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    Flatbrook Report 4/21/20

    Mid 50's day with a decent warm kick a couple hours before sunrise provided a nice mayfly hatch. Of course, the decent weather brought out the best of the yellow boots.

    I started with a 16 caddis larva trailed by an 18 zebra midge off the back. Fish took both, but only for a short while. Fish began hitting the surface, leading to the switch from wet to dries. An 18 BWO did the trick, producing a number of fish.

    As the sun set, the action died down accordingly.

    I ran passed a few of the good spots today and noticed a few fishers who didn't seem to be having any luck. I will try tomorrow (23rd) and Saturday.

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    FIN-ITE 34 (04-23-2020)

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    Re: Flatbrook Report 4/21/20

    Quote Originally Posted by FlatbrookCrown View Post
    Mid 50's day with a decent warm kick a couple hours before sunrise provided a nice mayfly hatch. Of course, the decent weather brought out the best of the yellow boots.

    I started with a 16 caddis larva trailed by an 18 zebra midge off the back. Fish took both, but only for a short while. Fish began hitting the surface, leading to the switch from wet to dries. An 18 BWO did the trick, producing a number of fish.

    As the sun set, the action died down accordingly.

    I ran passed a few of the good spots today and noticed a few fishers who didn't seem to be having any luck. I will try tomorrow (23rd) and Saturday.
    Sounds like a nice day on the river. I keep seeing anglers posting here and elsewhere that struggle with our mayfly hatches, both in identifying which bugs they are seeing and how to best approach fishing that hatch. This is meant to help, not to criticize. Knowing that mayflies are pouring off our rivers on warm days right now and knowing trout prefer them to chasing caddis to the surface or to eating tiny midges which they are forced to eat all winter, I would begin with a pheasant tail nymph and switch to an emerger as they begin slashing under the surface film before switching over to a dun pattern and ending with a rusty spinner. You likely would have pounded them all throughout the hatch. The caddis with midge trailer is a tried and true two fly system, but once mayflies hatch, they want larger food that doesn't move as fast as caddis do. The Flatbrook is likely seeing March Browns hatching right now, so a size 12 for NJ is what you need for that hatch. Size 10 if in the Catskills.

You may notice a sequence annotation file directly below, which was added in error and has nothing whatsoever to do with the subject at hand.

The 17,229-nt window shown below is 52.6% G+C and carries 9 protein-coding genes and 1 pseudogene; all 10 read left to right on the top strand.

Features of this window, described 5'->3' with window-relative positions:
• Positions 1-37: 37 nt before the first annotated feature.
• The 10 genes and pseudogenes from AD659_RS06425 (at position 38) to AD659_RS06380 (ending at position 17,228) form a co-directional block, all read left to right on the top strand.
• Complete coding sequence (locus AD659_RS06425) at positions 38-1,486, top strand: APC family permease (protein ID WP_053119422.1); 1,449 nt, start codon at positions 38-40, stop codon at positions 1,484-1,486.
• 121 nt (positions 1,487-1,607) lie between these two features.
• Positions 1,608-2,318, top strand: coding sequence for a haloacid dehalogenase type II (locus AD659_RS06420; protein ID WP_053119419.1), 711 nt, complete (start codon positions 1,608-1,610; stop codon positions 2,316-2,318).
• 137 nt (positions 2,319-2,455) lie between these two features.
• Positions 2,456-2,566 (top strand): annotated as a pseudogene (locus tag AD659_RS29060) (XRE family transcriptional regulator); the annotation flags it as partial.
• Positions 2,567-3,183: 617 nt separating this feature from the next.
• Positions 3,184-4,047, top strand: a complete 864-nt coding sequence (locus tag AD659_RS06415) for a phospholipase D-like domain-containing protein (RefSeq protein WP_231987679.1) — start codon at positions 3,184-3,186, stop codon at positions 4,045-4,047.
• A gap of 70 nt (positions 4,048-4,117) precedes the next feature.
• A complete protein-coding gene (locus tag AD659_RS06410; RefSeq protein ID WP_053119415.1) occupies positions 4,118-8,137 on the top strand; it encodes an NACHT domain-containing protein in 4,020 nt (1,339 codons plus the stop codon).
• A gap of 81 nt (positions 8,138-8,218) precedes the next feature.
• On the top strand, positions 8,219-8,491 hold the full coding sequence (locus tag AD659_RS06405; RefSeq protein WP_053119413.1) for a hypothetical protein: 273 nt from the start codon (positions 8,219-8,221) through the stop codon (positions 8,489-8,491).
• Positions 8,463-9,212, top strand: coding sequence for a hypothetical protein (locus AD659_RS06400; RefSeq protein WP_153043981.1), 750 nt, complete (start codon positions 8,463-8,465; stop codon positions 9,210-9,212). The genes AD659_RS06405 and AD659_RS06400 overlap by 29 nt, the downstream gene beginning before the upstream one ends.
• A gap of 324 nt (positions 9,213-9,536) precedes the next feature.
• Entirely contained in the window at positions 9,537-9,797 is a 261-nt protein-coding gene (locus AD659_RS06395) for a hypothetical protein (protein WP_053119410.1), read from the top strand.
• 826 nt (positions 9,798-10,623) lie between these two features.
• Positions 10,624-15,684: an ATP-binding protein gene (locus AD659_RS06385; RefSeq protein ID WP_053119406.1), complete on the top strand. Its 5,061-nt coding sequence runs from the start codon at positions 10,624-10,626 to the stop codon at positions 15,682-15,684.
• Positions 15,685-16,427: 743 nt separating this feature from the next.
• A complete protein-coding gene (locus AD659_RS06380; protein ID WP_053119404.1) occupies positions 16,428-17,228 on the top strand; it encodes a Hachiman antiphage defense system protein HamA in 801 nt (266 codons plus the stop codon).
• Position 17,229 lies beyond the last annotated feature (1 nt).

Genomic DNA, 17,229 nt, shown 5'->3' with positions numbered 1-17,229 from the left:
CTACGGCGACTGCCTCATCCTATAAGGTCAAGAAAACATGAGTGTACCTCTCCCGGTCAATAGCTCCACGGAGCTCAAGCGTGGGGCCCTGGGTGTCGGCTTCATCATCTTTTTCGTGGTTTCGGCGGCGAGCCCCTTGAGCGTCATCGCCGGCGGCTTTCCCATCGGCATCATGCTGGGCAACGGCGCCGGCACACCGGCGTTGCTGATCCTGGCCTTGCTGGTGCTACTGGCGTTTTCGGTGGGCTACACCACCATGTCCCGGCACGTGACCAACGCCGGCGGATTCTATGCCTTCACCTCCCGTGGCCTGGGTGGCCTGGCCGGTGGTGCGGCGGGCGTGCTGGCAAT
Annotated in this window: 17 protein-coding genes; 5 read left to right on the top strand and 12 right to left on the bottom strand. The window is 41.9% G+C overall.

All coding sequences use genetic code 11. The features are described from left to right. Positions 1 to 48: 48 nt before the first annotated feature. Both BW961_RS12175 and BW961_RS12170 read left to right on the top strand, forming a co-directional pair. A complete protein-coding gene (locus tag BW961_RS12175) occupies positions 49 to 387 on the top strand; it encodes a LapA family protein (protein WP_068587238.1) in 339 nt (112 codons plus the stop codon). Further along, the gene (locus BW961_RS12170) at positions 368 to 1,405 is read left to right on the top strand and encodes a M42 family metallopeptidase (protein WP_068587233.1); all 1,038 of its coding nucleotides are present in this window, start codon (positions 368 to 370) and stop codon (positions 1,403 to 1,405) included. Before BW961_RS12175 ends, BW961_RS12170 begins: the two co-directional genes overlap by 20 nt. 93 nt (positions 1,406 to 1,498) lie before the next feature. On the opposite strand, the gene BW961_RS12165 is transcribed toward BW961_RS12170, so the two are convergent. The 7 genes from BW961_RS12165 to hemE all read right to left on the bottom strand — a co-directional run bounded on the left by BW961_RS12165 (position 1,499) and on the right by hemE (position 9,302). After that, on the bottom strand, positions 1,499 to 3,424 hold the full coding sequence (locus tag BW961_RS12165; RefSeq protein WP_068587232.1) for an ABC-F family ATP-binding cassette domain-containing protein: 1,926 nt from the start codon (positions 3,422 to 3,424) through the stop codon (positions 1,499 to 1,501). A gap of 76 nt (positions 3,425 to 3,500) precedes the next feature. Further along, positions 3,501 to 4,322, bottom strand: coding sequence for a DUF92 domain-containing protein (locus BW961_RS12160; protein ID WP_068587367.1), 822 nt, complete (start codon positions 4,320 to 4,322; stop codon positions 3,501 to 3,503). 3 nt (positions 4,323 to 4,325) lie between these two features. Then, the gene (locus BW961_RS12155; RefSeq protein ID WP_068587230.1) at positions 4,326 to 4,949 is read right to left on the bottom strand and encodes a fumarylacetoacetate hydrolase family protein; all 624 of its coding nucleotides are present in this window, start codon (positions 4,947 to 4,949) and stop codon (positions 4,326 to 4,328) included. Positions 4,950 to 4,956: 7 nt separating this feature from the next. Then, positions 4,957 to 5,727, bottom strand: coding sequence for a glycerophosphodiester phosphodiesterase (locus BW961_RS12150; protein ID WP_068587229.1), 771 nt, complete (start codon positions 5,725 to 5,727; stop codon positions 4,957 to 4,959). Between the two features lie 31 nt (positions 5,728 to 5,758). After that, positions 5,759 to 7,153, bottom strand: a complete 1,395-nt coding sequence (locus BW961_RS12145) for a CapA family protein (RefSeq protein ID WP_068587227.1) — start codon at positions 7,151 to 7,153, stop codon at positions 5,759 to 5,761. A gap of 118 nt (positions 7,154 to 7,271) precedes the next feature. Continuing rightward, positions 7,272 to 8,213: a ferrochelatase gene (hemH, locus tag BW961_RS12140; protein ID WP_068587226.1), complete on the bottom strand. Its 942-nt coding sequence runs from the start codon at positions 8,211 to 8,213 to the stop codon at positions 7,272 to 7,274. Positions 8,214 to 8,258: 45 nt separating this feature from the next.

A sinking fly is closer to Hell - ​Unknown

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    Re: Flatbrook Report 4/21/20

    Wow-- I can't tell you how helpful that comment is. Thank you! I'm always fishing wet flies... I just recently made the effort to follow hatches. You're totally right in saying March Browns, my google search landed me on the exact photos of what I am seeing. I'll try the pt nymphs and the other flies as well.

    You rock!


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    Rusty Spinner (04-30-2020)

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